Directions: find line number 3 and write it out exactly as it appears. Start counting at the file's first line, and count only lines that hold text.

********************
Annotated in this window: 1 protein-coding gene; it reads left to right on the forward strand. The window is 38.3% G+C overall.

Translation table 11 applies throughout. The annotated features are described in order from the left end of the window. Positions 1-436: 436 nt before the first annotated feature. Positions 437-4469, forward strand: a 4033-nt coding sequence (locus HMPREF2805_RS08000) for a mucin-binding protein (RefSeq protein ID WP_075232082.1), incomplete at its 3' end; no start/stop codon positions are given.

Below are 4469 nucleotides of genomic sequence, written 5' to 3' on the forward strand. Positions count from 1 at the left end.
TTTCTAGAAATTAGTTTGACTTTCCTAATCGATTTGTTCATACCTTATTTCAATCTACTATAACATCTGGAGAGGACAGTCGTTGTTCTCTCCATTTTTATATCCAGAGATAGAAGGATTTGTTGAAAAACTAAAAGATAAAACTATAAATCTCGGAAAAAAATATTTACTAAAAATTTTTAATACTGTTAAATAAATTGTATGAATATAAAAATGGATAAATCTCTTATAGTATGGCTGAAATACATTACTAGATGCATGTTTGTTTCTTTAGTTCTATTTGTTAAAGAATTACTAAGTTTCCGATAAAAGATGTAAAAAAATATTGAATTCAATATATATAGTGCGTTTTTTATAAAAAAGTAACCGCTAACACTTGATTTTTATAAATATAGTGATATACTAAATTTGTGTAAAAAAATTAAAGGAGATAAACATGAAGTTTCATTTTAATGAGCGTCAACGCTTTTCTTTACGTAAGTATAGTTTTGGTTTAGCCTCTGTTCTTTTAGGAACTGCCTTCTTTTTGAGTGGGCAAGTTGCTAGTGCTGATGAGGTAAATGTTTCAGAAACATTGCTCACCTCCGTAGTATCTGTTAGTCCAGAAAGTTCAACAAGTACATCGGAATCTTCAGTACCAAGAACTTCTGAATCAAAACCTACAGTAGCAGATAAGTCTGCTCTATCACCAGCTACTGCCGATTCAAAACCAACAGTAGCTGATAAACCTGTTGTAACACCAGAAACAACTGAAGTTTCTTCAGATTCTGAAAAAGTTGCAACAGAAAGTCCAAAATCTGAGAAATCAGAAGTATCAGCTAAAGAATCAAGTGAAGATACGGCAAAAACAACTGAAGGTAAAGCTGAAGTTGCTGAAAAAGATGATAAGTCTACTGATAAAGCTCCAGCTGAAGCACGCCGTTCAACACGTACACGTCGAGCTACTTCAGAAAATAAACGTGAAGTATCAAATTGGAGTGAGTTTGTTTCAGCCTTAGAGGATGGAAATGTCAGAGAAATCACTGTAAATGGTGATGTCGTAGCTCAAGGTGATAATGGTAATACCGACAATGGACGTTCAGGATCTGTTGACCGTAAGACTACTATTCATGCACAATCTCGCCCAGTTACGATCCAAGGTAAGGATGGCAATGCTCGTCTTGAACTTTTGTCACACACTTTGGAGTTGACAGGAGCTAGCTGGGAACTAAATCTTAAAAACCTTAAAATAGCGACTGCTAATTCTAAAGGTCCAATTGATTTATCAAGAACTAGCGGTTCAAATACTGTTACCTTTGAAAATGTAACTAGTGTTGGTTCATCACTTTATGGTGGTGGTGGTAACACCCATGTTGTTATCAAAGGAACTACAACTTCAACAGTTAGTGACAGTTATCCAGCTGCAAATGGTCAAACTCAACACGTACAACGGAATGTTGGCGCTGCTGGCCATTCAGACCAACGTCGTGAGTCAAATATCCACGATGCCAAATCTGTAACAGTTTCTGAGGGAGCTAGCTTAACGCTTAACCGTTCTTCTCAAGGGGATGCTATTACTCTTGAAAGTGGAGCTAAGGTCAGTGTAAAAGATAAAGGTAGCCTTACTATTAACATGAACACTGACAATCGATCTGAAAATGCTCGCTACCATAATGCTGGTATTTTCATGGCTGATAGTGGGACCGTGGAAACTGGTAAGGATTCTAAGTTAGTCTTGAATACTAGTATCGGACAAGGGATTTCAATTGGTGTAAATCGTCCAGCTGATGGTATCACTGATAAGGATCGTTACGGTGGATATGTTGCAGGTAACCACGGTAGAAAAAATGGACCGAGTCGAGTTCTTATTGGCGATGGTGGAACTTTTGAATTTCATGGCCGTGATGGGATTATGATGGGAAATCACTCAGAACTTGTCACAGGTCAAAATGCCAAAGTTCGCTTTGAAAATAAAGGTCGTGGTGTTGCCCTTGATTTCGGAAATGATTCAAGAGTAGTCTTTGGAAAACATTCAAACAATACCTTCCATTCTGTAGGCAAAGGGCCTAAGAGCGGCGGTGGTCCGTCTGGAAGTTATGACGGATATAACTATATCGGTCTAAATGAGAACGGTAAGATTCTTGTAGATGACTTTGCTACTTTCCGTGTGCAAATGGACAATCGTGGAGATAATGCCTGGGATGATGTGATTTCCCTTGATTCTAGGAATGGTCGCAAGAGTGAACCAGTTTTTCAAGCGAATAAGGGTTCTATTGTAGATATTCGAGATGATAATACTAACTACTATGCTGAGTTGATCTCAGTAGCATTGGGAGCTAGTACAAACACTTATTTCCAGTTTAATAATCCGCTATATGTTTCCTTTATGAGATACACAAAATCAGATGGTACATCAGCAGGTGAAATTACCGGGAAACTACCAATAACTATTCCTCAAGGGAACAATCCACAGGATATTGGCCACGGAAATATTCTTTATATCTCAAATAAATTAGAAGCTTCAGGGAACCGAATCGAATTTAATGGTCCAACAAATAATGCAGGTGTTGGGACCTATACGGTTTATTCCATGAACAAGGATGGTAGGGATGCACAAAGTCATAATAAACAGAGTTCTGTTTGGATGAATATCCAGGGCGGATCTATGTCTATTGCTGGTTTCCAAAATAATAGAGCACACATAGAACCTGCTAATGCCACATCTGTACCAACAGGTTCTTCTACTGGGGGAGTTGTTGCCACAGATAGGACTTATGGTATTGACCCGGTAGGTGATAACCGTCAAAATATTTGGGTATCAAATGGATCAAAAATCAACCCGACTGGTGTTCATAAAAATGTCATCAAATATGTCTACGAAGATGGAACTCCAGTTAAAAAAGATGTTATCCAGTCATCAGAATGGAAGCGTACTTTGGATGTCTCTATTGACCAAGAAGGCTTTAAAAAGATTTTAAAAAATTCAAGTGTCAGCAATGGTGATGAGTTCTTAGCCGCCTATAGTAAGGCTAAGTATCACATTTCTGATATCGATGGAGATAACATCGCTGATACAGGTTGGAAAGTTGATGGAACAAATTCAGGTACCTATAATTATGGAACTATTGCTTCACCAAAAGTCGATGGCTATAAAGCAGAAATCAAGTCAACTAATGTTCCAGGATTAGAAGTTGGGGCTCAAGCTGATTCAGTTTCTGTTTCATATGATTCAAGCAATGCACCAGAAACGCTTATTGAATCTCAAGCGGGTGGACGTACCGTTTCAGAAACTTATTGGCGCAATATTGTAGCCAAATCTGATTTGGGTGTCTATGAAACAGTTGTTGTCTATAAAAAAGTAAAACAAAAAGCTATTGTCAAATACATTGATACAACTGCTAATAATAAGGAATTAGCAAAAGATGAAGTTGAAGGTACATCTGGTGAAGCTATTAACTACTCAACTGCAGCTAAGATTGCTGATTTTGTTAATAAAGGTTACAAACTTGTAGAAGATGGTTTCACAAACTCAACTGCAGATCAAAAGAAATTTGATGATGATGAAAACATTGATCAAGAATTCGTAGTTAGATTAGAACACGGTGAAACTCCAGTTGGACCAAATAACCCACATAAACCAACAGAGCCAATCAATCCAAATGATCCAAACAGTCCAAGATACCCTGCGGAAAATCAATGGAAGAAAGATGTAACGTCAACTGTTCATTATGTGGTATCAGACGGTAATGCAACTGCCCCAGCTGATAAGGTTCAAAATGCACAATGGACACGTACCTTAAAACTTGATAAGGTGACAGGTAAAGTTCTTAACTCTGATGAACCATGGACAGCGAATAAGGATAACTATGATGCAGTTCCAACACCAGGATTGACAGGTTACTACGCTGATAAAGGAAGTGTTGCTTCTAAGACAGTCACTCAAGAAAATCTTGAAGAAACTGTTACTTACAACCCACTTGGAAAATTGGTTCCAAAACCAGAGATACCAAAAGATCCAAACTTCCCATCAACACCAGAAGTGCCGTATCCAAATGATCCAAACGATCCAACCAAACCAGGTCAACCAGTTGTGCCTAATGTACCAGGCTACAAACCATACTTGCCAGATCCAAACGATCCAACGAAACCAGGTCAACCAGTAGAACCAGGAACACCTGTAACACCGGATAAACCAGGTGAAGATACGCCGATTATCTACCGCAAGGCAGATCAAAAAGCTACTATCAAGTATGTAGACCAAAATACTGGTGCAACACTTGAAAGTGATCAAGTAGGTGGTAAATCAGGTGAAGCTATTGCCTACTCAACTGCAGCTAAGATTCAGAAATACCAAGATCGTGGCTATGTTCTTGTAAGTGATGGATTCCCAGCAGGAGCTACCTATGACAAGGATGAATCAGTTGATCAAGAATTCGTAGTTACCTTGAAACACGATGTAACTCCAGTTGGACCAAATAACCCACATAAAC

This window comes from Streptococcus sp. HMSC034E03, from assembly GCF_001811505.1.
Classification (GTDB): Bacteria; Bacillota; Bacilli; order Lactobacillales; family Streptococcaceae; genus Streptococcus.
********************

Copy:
Below are 4469 nucleotides of genomic sequence, written 5' to 3' on the forward strand. Positions count from 1 at the left end.